FIG. 3 illustrates a diagram of the TDM pilot-2 214 in the frequency domain according to an embodiment. Accordingly, the TDM pilot-2 214 comprises L pilot symbols that may be transmitted on L subbands. The L subbands are uniformly distributed across the N total subbands and equally spaced apart by S subbands, where S=N/L. For example, N=4096, L=2048, and S=2. Again, other values may also be used for N, L, and S. This structure for the TDM pilot-2 214 can provide accurate symbol timing in various types of channels including a severe multi-path channel. The wireless receivers 150 may also be configured to: (1) process TDM pilot-2 214 in an efficient manner to obtain symbol timing prior to the arrival of the next OFDM symbol, which is right after TDM pilot-2 in one embodiment, and (2) apply the symbol timing to this next OFDM symbol, as described below. The L subbands for TDM pilot-2 are selected such that S identical pilot-2 sequences are generated for TDM pilot-2 214.

FIG. 4 illustrates a diagram of a time-domain representation of TDM pilot-2 according to an embodiment. An OFDM symbol for TDM pilot-2 (or “pilot-2 OFDM symbol”) is also composed of a transformed symbol of length N and a cyclic prefix of length C. The transformed symbol for TDM pilot-2 contains S identical pilot-2 sequences, with each pilot-2 sequence containing L time-domain samples. The cyclic prefix for TDM pilot-2 is composed of the C rightmost samples of the transformed symbol and is inserted in front of the transformed symbol. For example, if N=4096, L=2048, S=2, and C—512, then the pilot-2 OFDM symbol contains two complete pilot-2 sequences, with each pilot-2 sequence containing 2048 time-domain samples. The cyclic prefix for TDM pilot-2 would contain only a portion of the pilot-2 sequence.

FIG. 5 illustrates a block diagram of the SCEU 180 in the wireless receiver 150 according to an embodiment. Within the SCEU 180, a frame detector 710 receives the input samples from receiver unit 154, processes the input samples to detect for the start of each frame, and provides the frame timing. A symbol timing detector 720 receives the input samples and the frame timing, process the input samples to detect for the start of the received OFDM symbols, and provide the symbol timing. The same symbol timing detector 720 may determine symbol timing based on a dedicated TDM pilot 2, or FDP pilots during the decoding of traffic OFDM symbols from field 218. A frequency error estimator 712 estimates the frequency error in the received OFDM symbols. A channel estimator 730 receives an output from the symbol timing detector 720 and derives the channel estimate. The detectors and estimators in the SCEU 180 are described below.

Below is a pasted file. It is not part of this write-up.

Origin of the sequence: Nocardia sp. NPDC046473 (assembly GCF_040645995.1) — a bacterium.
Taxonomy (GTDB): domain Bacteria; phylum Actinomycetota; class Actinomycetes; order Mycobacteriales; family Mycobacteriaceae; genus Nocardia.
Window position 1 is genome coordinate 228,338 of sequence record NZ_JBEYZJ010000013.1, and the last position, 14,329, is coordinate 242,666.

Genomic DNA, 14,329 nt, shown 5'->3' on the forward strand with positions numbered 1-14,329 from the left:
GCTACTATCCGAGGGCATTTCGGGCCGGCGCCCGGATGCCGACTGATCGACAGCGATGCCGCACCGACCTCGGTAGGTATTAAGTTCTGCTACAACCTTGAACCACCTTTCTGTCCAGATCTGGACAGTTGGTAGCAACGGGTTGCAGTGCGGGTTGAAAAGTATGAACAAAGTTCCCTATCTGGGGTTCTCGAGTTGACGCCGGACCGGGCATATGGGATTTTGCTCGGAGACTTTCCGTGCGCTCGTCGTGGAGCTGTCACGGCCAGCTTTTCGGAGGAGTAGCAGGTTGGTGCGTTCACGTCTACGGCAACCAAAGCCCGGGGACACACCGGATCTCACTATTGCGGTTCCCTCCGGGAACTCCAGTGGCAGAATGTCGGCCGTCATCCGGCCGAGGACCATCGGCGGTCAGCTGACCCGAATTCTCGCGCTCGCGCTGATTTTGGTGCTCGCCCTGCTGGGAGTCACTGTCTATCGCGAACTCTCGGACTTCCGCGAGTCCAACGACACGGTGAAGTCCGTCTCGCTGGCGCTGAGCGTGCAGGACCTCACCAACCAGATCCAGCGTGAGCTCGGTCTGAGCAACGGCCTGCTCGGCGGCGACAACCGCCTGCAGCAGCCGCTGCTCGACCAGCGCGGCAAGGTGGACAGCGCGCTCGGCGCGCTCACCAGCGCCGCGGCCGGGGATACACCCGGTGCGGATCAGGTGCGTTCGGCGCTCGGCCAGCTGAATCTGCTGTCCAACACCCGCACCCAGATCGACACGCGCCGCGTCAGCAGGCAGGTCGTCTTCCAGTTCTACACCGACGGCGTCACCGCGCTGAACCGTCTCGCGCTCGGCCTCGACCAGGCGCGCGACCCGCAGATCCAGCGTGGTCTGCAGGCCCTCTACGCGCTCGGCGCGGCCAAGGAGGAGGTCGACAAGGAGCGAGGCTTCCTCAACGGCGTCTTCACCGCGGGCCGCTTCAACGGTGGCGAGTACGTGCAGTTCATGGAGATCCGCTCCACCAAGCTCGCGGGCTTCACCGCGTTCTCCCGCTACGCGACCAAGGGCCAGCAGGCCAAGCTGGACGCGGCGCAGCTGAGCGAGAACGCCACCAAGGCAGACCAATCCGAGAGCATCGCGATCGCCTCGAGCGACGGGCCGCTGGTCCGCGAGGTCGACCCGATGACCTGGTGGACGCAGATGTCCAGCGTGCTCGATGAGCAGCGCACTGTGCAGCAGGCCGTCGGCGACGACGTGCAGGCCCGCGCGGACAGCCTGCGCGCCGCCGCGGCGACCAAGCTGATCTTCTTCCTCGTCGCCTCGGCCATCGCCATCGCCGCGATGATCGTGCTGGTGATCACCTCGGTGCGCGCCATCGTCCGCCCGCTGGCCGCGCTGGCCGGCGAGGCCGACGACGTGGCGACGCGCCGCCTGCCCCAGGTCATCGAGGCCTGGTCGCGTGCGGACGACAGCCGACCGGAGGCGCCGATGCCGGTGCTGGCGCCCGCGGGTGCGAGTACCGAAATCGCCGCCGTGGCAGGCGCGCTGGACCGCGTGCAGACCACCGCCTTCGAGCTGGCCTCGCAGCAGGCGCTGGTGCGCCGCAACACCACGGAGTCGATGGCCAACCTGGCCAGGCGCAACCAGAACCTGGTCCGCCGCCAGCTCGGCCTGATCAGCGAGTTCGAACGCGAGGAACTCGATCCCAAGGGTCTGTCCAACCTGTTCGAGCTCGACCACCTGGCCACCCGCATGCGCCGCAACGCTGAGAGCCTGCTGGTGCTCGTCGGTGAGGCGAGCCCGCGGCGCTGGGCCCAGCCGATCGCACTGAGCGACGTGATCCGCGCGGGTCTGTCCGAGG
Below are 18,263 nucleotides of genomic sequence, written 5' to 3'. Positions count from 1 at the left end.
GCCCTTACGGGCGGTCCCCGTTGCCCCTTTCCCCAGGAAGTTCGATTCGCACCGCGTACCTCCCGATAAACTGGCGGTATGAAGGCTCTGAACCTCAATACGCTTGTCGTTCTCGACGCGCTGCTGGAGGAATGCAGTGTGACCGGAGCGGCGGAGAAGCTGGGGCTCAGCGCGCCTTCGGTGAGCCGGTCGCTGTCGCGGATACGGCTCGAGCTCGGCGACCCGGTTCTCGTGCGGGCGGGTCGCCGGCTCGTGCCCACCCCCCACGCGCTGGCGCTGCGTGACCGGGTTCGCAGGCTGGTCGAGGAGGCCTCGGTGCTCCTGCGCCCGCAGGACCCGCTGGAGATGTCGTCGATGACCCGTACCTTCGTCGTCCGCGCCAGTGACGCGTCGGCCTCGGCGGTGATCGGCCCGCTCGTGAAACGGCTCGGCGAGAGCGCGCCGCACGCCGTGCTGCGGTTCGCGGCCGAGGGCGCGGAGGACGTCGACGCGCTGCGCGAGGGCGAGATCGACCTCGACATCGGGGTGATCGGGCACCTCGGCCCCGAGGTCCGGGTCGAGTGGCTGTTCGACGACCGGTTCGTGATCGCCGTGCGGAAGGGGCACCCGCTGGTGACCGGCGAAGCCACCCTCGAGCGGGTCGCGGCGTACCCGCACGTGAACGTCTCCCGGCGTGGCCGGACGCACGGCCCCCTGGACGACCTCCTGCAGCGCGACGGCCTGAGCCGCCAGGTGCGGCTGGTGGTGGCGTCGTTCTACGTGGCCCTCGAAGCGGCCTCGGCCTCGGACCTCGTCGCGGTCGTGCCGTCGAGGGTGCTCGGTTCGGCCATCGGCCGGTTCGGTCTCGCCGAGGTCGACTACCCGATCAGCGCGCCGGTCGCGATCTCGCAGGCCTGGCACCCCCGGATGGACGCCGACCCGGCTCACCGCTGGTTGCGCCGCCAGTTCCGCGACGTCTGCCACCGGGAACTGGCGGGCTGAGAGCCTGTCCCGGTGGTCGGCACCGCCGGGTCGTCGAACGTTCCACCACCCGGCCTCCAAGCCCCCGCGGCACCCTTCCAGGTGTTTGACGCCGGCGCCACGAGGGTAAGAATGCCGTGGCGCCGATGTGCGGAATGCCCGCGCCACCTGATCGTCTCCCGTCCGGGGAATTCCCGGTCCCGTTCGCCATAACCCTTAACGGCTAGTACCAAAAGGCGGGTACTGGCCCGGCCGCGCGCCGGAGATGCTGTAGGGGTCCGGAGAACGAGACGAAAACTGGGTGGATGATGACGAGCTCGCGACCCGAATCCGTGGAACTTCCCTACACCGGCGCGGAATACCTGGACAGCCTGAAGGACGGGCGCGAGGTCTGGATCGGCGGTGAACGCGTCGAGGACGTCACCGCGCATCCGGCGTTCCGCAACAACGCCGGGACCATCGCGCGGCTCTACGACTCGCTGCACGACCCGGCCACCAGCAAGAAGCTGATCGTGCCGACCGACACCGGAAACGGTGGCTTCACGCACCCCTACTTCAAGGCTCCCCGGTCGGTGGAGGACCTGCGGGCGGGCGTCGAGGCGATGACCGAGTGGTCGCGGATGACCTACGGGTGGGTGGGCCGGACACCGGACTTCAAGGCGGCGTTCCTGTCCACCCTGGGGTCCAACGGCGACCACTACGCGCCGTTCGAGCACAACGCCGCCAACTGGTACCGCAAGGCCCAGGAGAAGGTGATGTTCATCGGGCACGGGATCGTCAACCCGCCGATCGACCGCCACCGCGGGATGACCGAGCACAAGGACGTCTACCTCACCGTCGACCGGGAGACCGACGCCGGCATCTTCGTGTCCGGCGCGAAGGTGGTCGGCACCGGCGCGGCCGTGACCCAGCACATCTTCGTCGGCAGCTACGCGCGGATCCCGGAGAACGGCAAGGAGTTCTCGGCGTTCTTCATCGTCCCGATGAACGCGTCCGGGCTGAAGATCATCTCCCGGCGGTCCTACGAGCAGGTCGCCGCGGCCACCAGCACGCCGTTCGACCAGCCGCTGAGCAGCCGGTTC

The frame detector 710 performs frame synchronization by detecting the TDM pilot-1 in the input samples from receiver unit 154. For this embodiment, the frame detector 710 is implemented with a delayed correlator that exploits the periodic nature of the pilot-1 OFDM symbol for frame detection.

FIG. 6 illustrates a block diagram of a symbol timing detector 720 which may also perform fine timing acquisition detection when performing the fine timing acquisition function according to an embodiment. In this embodiment, the fine timing acquisition detector 720 produce a fine timing correction based on the TDM pilot-2 OFDM symbol. Within fine timing acquisition detector 720, a sample buffer 912 receives the input samples from the receiver unit 154 and stores a “sample” window of L input samples for the TDM pilot-2 OFDM symbol. The start of the sample window is determined by an initial offset insertion unit 910 based on the frame timing from frame detector 710. The sample buffer is then processed by an L-point discrete Fourier transform (DFT) 914 which outputs to a pilot demodulator 916 which outputs to an L-point inverse discrete Fourier transform (IDFT), which outputs to a fine timing acquisition processing module 920 which accomplishes fine timing acquisition based on a search done on TDM pilot-2 channel impulse response, the output of which is a fine timing correction signal.

FIG. 7A illustrates a timing diagram of the processing for the pilot-2 OFDM symbol according to an embodiment. A frame detector 710 provides the coarse symbol timing (denoted as Tc) based on the pilot-1 OFDM symbol even thought the pilot-1 is detected at some later point (denoted as TD). The offset insertion block 910 determines TW to position the sample window 1012. The pilot-2 OFDM symbol contains S identical pilot-2 sequences where each has a length, L (e.g., two pilot-2 sequences of length 2048 if N=4096 and L=2048). A sample window 1012 of NC input samples collected by the sample buffer 612 for the pilot-2 OFDM symbol starting at location TW.

The start of the sample window 1012 is delayed by an initial offset OSinit from the coarse symbol timing, TC, or TW=TC+OSinit. The initial offset does not need to be especially accurate and is selected to ensure that one complete pilot-2 sequence is collected in sample buffer 612 despite possible errors in the course timing estimate. The initial offset may also be selected to be small enough such that the processing for the pilot-2 OFDM symbol can be completed before the arrival of the next OFDM symbol, so that the symbol timing obtained from the pilot-2 OFDM symbol may be applied to this next OFDM symbol.